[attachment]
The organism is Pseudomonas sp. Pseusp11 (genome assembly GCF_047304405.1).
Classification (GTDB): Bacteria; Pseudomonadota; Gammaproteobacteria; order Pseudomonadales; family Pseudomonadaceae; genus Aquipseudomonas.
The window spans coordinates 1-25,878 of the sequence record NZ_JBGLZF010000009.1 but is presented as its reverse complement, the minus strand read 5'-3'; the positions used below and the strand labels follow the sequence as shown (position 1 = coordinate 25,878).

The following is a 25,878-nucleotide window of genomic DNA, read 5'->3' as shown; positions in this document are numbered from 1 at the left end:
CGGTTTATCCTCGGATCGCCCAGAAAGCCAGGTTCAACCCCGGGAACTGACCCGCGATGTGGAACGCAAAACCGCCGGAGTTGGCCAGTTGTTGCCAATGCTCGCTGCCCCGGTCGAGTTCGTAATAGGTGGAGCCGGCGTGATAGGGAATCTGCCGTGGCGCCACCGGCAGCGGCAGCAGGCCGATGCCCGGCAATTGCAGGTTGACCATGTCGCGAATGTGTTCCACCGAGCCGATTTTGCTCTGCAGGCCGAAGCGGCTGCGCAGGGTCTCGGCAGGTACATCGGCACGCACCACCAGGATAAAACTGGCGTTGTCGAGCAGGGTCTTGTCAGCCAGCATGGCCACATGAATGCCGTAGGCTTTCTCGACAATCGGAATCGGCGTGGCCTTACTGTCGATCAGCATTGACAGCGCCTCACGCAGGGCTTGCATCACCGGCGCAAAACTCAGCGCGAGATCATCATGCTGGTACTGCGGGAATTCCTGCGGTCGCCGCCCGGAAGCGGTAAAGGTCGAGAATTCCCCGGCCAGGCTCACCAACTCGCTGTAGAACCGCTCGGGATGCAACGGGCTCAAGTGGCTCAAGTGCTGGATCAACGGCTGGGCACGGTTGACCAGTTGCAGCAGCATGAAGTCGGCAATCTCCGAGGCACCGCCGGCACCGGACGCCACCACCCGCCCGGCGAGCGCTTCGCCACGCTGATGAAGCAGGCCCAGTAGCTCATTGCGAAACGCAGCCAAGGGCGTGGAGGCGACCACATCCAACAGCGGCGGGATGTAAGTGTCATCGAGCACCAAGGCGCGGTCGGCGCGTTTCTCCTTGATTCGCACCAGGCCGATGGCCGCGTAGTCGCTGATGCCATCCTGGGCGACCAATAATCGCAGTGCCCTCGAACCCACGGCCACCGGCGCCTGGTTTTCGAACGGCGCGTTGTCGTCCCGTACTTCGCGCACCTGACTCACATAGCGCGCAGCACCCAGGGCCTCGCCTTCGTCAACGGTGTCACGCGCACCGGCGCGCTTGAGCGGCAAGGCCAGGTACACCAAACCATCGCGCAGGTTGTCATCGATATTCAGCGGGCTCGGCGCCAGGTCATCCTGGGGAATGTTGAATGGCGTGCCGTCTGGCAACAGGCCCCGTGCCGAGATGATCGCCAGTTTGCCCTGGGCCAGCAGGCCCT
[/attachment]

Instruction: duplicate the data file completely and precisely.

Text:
The organism is Pseudomonas sp. Pseusp11 (genome assembly GCF_047304405.1).
Classification (GTDB): Bacteria; Pseudomonadota; Gammaproteobacteria; order Pseudomonadales; family Pseudomonadaceae; genus Aquipseudomonas.
The window spans coordinates 1-25,878 of the sequence record NZ_JBGLZF010000009.1 but is presented as its reverse complement, the minus strand read 5'-3'; the positions used below and the strand labels follow the sequence as shown (position 1 = coordinate 25,878).

The following is a 25,878-nucleotide window of genomic DNA, read 5'->3' as shown; positions in this document are numbered from 1 at the left end:
CGGTTTATCCTCGGATCGCCCAGAAAGCCAGGTTCAACCCCGGGAACTGACCCGCGATGTGGAACGCAAAACCGCCGGAGTTGGCCAGTTGTTGCCAATGCTCGCTGCCCCGGTCGAGTTCGTAATAGGTGGAGCCGGCGTGATAGGGAATCTGCCGTGGCGCCACCGGCAGCGGCAGCAGGCCGATGCCCGGCAATTGCAGGTTGACCATGTCGCGAATGTGTTCCACCGAGCCGATTTTGCTCTGCAGGCCGAAGCGGCTGCGCAGGGTCTCGGCAGGTACATCGGCACGCACCACCAGGATAAAACTGGCGTTGTCGAGCAGGGTCTTGTCAGCCAGCATGGCCACATGAATGCCGTAGGCTTTCTCGACAATCGGAATCGGCGTGGCCTTACTGTCGATCAGCATTGACAGCGCCTCACGCAGGGCTTGCATCACCGGCGCAAAACTCAGCGCGAGATCATCATGCTGGTACTGCGGGAATTCCTGCGGTCGCCGCCCGGAAGCGGTAAAGGTCGAGAATTCCCCGGCCAGGCTCACCAACTCGCTGTAGAACCGCTCGGGATGCAACGGGCTCAAGTGGCTCAAGTGCTGGATCAACGGCTGGGCACGGTTGACCAGTTGCAGCAGCATGAAGTCGGCAATCTCCGAGGCACCGCCGGCACCGGACGCCACCACCCGCCCGGCGAGCGCTTCGCCACGCTGATGAAGCAGGCCCAGTAGCTCATTGCGAAACGCAGCCAAGGGCGTGGAGGCGACCACATCCAACAGCGGCGGGATGTAAGTGTCATCGAGCACCAAGGCGCGGTCGGCGCGTTTCTCCTTGATTCGCACCAGGCCGATGGCCGCGTAGTCGCTGATGCCATCCTGGGCGACCAATAATCGCAGTGCCCTCGAACCCACGGCCACCGGCGCCTGGTTTTCGAACGGCGCGTTGTCGTCCCGTACTTCGCGCACCTGACTCACATAGCGCGCAGCACCCAGGGCCTCGCCTTCGTCAACGGTGTCACGCGCACCGGCGCGCTTGAGCGGCAAGGCCAGGTACACCAAACCATCGCGCAGGTTGTCATCGATATTCAGCGGGCTCGGCGCCAGGTCATCCTGGGGAATGTTGAATGGCGTGCCGTCTGGCAACAGGCCCCGTGCCGAGATGATCGCCAGTTTGCCCTGGGCCAGCAGGCCCT